Another of Sydney's icons is Lunar Park, an amusement park almost underneath the bridge's deck. Here it is, just discernible as a harbour tug leads a sail past of historic vessels.
We have christened Australia 'the land of feral wildlife' as the species are mostly totally disparate from those found in other lands. So, as before, we finish this update with some examples of recent sightings. This kangaroo was just captured in full flight on my early morning foray with camera in Halls Gap in the Grampians. It looks just like a more detailed version of the one Qantas depict on their tailplanes.
This time a variant of the above, a different kind of rootail. These strange plants we recognised for the first time in Tassie were named Kangaroo-tail or Grass-tree (Xanthorrhoea australis) after the tall flowering stalk that shoots up from the crown of the tree in response to disturbance, fire or drought.
We have shown you koalas before but not from the wild. This was one of about five we saw in daylight on Raymond Island off the southeast coast of Victoria. Perched high in a gum tree it was well within reach with a 12x zoom lens.
Possums are a scourge and pest in New Zealand where they have few natural enemies, so are trapped and poisoned regularly. Here in their Oz homeland they are tolerated and thus easier to observe around homes and campsites. This one appeared and lingered in the roof of a camp cooking shelter on Tasmania's east coast.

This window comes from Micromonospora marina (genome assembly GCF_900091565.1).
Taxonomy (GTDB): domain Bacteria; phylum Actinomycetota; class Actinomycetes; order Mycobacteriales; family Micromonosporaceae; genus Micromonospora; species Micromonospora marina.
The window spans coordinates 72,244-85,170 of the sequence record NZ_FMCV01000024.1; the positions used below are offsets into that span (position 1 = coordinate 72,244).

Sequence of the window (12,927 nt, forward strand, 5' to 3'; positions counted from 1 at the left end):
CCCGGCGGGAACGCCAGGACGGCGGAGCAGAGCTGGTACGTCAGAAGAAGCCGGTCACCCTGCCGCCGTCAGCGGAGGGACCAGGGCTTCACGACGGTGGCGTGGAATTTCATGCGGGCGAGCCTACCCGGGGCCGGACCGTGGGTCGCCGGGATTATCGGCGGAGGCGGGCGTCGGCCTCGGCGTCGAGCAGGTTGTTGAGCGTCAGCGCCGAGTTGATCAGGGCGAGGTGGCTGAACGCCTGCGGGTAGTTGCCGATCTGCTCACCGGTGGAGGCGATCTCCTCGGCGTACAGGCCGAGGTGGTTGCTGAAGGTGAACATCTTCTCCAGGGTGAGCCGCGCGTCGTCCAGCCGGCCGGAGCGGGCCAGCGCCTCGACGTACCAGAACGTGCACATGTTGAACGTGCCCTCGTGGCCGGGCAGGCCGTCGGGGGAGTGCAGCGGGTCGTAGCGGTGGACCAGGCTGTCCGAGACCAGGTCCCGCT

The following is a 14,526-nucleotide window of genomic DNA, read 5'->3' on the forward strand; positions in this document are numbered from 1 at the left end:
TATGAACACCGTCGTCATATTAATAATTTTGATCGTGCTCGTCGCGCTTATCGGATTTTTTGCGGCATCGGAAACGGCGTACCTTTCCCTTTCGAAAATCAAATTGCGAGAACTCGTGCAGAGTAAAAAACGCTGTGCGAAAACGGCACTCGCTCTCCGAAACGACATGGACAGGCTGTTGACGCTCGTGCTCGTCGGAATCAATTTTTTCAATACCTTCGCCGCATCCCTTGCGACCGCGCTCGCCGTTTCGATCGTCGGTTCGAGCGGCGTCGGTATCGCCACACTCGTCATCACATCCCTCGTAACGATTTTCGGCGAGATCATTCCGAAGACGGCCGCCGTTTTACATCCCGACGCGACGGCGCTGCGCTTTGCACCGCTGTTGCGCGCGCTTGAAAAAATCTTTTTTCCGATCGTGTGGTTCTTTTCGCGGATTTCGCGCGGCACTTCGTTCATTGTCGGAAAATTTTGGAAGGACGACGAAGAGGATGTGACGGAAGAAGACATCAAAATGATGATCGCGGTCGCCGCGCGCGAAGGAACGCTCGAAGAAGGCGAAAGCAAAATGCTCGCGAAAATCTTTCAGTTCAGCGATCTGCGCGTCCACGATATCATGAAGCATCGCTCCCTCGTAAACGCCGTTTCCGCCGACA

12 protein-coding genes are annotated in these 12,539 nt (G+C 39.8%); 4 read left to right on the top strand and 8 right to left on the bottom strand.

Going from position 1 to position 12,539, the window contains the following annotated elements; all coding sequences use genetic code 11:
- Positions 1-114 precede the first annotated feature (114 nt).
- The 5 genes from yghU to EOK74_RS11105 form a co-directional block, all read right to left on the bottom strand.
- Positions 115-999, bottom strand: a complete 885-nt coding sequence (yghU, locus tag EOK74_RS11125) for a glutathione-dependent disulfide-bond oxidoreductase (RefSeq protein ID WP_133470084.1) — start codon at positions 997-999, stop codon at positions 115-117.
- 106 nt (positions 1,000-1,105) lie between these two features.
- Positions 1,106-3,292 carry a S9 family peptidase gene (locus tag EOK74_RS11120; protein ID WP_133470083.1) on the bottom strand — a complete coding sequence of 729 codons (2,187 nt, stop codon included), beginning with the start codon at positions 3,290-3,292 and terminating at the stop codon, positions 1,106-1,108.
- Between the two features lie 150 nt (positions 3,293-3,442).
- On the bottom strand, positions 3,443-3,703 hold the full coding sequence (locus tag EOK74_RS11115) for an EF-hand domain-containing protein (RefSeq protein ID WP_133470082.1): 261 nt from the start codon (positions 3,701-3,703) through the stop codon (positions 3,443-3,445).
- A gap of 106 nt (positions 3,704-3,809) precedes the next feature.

Echidnas are like large hedgehogs with long, thin, brown noses and much thicker and sharper spines. We have seen but two and on both occasions they successfully went to ground against a rock or in this case a tree. Not so much as to ground as into the ground. This one was digging down at quite a rate with what appear to be the two hind legs on the RHS.
Finally, two fractious seals, part of a huge colony on the south coast of Bruny Island. Around 95% of them were soundly asleep in the most incredibly laid back poses but as it is said, it only takes two to tango!
Where to next:-
This looks like being a year of many nautical miles under the keel. After over five years in the South Pacific we have decided to head north to Darwin in April, planning to leave for Indonesia in mid-July. After around three months there we head for Singapore and Malaysia before fetching up in Thailand, probably in Phuket for this coming Christmas.
We have entered the Darwin to Kupang Rally which will considerably simplify the tortuous process of acquiring all the documentation we need to transit Indonesia. Many of our friends have also applied so it should be a fun event. There is an addition security advantage in that we will be supported by the Indonesian Military Forces through some difficult areas. Sadly, we are now having to consider threats from pirates and religious extremists in addition to the ever present risk from opportunist robbers in the impoverished nations we visit. If you are interested in finding out more about the rally, who is on it and how it progresses, check out the website (www.sailindonesia.net).
This move is largely prompted by a feeling that we would like to be nearer to our family as grandchildren and their great-grandma Kitty, grow older and the elastic joining us gets drawn ever tighter. Our current thoughts are to spend several years in SE Asia. It is a great cruising ground, the Andaman Sea being scattered with small islands and good diving. There are also excellent connections by air, especially to Asia, so it will make a good base from which to tour China, Vietnam, the Himalayas, etc.